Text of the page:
TOM PIETRASIK | Photographer

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Ela Bhatt responds to a cacophony of cheers as she arrives for a SEWA board meeting
at the union’s headquarters in Ahmedebad, India ©Tom Pietrasik 2010

Ela Bhatt is founder of the Self Employed Women’s Association of India (SEWA), a union which represents the rights of over one million workers. She lives in the west Indian city of Ahmedebad and while I was there to photograph her last month she took me to meet some of SEWA’s members among the vegetable vendors of the city. Thanks to SEWA, these women have secured legal protection for their trade and escaped the exploitation they once suffered at the hands of the police and money lenders.

Bhatt is a small woman with a gentle demeanor so I did not anticipate the enthusiasm with which she would be received as we entered the narrow lanes of Ahmedebad’s walled city. What I witnessed was not the shallow fawning of a deity or the self-aggrandising fanfare that so often greets political leaders. Instead, Bhatt was welcomed by a spontaneous and warm display of appreciation befitting a woman who has spent forty years helping to mobilize and bring justice to a once-marginalised and factious group of workers.

Ela Bhatt meets vegetable vendors in the city of Ahmedebad. Thanks to SEWA,
such workers have won legal protection for their trade. Ahmedebad, India ©Tom Pietrasik 2010

Bhatt is a member of The Elders, a group of statesmen and social activists brought together by Nelson Mandela to promote peace building and human rights. In acknowledgement of her tireless campaign for worker recognition, establishing cooperatives and setting up credit unions, Bhatt has also received many honours including India’s Padma Bhushan and Japan’s Niwano Peace Prize.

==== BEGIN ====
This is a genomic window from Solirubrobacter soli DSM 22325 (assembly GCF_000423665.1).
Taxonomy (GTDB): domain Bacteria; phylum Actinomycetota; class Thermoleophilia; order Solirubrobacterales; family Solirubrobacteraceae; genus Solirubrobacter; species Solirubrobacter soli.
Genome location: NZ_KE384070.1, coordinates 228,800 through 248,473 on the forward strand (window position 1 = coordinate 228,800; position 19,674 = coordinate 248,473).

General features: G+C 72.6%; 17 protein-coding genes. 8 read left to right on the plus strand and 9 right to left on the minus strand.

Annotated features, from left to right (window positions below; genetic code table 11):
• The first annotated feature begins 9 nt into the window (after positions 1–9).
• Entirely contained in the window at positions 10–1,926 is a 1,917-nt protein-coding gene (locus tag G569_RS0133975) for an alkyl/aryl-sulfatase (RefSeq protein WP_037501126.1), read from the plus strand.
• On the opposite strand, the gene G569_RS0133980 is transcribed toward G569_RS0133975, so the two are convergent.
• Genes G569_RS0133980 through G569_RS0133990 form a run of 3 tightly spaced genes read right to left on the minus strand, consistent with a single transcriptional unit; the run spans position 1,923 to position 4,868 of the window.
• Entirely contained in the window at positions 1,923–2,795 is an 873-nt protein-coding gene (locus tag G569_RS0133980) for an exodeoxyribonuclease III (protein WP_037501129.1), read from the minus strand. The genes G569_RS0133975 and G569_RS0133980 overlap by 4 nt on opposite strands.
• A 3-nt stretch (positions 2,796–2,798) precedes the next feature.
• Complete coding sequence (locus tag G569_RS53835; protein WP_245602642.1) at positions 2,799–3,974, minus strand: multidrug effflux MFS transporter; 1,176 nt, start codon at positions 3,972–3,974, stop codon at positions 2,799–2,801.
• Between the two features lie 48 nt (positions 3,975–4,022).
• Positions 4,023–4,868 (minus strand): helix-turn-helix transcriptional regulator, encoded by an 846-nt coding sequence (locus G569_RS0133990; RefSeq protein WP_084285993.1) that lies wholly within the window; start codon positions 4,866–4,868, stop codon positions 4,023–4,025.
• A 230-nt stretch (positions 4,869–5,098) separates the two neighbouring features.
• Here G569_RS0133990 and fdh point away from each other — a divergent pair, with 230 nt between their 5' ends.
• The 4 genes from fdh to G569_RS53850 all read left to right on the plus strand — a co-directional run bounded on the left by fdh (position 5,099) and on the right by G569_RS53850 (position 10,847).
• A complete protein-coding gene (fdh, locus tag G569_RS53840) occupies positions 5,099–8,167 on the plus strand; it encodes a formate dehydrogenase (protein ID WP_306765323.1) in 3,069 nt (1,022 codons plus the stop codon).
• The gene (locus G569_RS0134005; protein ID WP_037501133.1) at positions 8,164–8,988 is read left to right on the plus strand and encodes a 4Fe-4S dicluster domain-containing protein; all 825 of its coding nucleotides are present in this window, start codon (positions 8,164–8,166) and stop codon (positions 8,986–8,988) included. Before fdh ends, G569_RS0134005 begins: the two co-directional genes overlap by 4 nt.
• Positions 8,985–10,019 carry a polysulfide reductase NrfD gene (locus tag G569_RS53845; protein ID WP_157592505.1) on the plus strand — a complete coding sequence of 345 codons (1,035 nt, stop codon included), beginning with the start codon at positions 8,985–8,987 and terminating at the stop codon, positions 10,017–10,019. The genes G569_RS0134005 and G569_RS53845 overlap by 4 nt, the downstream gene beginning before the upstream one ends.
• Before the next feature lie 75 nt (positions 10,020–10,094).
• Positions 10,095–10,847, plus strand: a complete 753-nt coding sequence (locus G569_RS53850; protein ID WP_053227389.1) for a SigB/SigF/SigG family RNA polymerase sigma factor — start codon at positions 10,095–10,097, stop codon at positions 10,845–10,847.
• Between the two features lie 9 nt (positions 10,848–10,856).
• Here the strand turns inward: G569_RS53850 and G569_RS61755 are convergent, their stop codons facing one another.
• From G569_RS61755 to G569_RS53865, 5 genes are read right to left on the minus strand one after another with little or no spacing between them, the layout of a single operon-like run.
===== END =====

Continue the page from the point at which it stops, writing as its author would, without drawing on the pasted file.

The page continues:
This kind of establishment praise might have softened the stance of a less committed reformer, but it is clear that Bhatt remains an outspoken advocate for the kind of systemic change that is required to bring justice to the poor. Speaking to the UN two years ago, she wondered why the working poor still go hungry,

“We can blame today’s economic environment. It is indeed absurd and out of balance. It does not address simple human needs and rights like food, and water and shelter for all… Employers are constantly searching the globe for cheap labour; but the jobs they create abroad cannot build a society, or a sustainable economy. Special economic zones are nothing but glorified labour-camps that force migration and the break down of families and society. That is not nation building.”

SEWA’s grassroots membership continues to grow, reflecting a swelling of the ranks of India’s informal, or unorganised workforce. These wokers are bypassed by employment legislation because no contract exists between them and their employers.

It is a sad indictment of India’s brand of economic “modernisation” that, according to a 2009 Government report, all recent employment growth (1999-2000 & 2004-05) has occurred in the informal sector which now represents a staggering 92 percent of India’s workforce.

Those employed in brick kilns are not protected by employment legislation and form part of the
92 percent of India’s workforce known as the unorganised sector. Uttar Pradesh, India ©Tom Pietrasik 2006



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Women wait for taxis to take them home after a day of scavenging for coal outside the Parej open cast mine.
Jharkhand, India ©Tom Pietrasik 2010

At the beginning of the year, while eating breakfast one morning in Ranchi, the capital of India’s Jharkhand state, I picked up a copy of the Hindustan Times newspaper. At the top of the front page, under a headline that read, “New Year’s gift for Bokaro: Second steel plant”, correspondent Sanjay Sahay wrote,

“Bokaro is a city, where a majority of the population, either directly or indirectly, depends on the Bokaro Steel Plant (BSL) for a living. Not surprising then that union Steel Minister Virbhadra Singh’s announcement on Friday that they would consider setting up a second steel plant in the city inspired a lot of enthusiasm and hope.”

As chance would have it, I visited Bokaro the day before Sahay’s article was published. I was there to photograph those living and working around the Tata open-cast coal mine that neighbours the steel plant mentioned in his report. According to Sahay then, I should have come across a lot of enthusiasm and hope among this population who either directly or indirectly [depend] on the Bokaro Steel Plant for a living.

Labourers ferry coke to a local distribution point outside an illegal mine in Hazaribagh district.
Jharkhand, India ©Tom Pietrasik 2010